State moves to block cleanup of three NC coal ash sites

Coal ash, pictured here, is a toxic byproduct of burning coal for power generation. Yesterday the state filed its opposition to a Duke Energy plan that would allow for the full clean up of coal ash at three of the company's sites in North Carolina. (© Hollis Bennett)

Yesterday the North Carolina Department of the Environment and Natural Resources (DENR) filed its opposition to a request from Duke Energy before a North Carolina court mandating cleanup of unlined coal ash pits and Duke Energy’s Cape Fear, Lee, and Weatherspoon sites.

“DENR, which is supposed to protect North Carolina’s clean water and communities, today opposes an order that would protect North Carolina’s clean water and communities,” said Senior Attorney Frank Holleman.

DENR’s move goes against the public interest, conservation group efforts, and Duke Energy’s offer to move all the coal ash at these sites to dry, lined storage away from waterways and drinking water sources. The Duke motion before the court is a result of SELC’s ongoing litigation work on behalf of clients to ensure coal ash clean up throughout the Southeast.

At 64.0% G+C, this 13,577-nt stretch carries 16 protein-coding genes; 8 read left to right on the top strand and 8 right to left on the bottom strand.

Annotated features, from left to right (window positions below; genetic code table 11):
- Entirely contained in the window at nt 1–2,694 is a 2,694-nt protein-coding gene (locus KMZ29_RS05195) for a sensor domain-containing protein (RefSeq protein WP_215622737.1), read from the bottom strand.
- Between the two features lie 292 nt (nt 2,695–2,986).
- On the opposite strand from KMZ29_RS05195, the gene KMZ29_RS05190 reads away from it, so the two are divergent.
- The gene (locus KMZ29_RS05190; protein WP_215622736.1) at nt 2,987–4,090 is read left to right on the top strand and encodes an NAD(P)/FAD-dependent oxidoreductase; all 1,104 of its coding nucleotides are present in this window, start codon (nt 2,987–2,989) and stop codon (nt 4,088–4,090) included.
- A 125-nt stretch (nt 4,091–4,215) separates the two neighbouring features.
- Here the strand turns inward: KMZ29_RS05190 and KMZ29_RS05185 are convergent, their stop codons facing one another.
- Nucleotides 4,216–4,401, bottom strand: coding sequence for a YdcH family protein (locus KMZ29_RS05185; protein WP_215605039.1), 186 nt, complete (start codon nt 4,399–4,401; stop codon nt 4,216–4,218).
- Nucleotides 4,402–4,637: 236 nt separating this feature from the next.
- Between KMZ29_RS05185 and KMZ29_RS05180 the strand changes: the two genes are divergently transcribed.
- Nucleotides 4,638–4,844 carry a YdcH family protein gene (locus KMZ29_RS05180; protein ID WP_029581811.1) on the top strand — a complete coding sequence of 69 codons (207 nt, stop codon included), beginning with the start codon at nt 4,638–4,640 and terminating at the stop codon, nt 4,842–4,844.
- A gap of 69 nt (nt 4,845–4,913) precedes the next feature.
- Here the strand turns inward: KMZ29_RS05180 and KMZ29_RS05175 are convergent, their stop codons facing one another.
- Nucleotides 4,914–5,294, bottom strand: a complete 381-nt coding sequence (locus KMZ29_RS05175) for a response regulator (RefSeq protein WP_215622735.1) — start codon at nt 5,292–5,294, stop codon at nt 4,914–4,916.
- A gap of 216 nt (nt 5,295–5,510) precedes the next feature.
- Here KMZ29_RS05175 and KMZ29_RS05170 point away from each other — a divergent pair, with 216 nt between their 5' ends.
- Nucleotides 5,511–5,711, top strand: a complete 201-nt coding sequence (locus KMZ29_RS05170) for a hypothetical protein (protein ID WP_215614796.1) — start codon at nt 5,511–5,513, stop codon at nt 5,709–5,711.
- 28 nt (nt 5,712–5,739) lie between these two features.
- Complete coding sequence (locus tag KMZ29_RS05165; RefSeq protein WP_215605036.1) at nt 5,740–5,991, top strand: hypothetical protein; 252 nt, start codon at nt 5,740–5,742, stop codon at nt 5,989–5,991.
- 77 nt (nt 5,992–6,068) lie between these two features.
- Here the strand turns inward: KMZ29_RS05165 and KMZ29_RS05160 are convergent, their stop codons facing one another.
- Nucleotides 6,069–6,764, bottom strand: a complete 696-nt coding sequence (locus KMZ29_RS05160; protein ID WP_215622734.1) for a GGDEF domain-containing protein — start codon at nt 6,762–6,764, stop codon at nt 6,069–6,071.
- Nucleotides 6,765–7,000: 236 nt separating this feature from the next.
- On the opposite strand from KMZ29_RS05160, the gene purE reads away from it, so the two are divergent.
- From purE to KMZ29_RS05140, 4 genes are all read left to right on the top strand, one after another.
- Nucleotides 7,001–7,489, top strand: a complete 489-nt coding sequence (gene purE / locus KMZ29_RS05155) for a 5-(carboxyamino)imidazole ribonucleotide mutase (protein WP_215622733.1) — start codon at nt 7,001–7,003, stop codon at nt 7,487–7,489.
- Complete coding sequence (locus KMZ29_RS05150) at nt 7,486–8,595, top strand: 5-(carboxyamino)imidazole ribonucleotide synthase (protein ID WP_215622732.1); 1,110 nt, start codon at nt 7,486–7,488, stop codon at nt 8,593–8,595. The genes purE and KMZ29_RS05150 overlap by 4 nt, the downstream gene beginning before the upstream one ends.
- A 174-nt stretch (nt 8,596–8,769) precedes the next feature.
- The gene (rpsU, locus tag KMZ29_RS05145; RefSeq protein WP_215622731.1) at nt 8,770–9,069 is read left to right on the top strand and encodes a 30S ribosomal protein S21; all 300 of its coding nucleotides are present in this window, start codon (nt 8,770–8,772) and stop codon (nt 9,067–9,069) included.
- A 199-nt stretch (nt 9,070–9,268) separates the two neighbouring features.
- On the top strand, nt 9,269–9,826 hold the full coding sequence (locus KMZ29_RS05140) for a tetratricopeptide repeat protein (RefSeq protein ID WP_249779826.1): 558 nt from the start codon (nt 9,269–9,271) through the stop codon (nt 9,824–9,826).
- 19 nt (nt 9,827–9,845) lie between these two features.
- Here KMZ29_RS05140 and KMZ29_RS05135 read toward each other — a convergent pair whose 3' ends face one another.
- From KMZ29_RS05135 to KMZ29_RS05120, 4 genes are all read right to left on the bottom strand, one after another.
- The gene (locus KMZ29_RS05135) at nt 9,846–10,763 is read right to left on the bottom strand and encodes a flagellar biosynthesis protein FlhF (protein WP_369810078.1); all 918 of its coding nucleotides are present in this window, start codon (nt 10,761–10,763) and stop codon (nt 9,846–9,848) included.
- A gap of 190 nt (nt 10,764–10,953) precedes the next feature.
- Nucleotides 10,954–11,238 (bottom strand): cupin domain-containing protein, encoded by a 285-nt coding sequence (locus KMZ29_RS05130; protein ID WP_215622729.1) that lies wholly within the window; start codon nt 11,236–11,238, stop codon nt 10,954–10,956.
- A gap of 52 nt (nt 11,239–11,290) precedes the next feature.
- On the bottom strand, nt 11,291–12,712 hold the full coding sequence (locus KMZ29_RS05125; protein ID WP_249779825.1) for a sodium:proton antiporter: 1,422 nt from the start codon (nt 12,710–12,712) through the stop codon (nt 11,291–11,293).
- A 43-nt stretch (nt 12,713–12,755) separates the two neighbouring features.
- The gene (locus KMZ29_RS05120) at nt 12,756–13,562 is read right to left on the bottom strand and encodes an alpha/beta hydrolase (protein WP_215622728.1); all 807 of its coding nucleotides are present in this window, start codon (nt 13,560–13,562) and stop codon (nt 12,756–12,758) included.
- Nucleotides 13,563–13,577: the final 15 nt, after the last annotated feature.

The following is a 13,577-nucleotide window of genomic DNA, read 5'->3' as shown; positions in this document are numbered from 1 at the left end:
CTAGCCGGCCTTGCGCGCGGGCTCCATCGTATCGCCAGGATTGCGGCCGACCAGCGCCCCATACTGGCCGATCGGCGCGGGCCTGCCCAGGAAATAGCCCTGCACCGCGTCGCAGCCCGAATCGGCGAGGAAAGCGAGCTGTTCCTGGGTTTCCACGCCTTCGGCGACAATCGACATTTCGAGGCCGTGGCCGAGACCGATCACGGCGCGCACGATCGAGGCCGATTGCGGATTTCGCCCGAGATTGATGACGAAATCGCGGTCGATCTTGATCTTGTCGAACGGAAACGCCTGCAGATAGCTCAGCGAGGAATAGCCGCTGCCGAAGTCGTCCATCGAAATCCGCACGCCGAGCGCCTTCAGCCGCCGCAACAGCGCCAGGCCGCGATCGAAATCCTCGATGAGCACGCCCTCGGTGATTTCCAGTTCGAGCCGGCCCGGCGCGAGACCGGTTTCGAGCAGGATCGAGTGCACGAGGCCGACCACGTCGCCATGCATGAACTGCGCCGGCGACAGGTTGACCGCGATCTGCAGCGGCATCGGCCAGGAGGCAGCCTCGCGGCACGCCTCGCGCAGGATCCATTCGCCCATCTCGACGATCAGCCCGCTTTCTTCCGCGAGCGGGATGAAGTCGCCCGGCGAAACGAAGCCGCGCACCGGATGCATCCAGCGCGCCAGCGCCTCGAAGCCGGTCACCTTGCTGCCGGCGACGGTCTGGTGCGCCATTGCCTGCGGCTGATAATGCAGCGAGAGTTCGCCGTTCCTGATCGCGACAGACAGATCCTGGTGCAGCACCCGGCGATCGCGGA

"These sites have serious leaks into neighboring waters, dangerous dams, and groundwater contamination. DENR’s latest move would allow this pollution to continue and these threats to continue, putting bureaucracy ahead of the safety of communities and clean water," said Holleman.

SELC represents Cape Fear River Watch, Neuse Riverkeeper Foundation, Winyah Rivers Foundation, and Waterkeeper Alliance in litigation involving the three sites at issue. There are a total of 14 Duke Energy coal ash sites across North Carolina that SELC and partners are working through the courts to clean up.

For more background on this latest development, read the Pilot Online coverage of yesterday’s court hearing.

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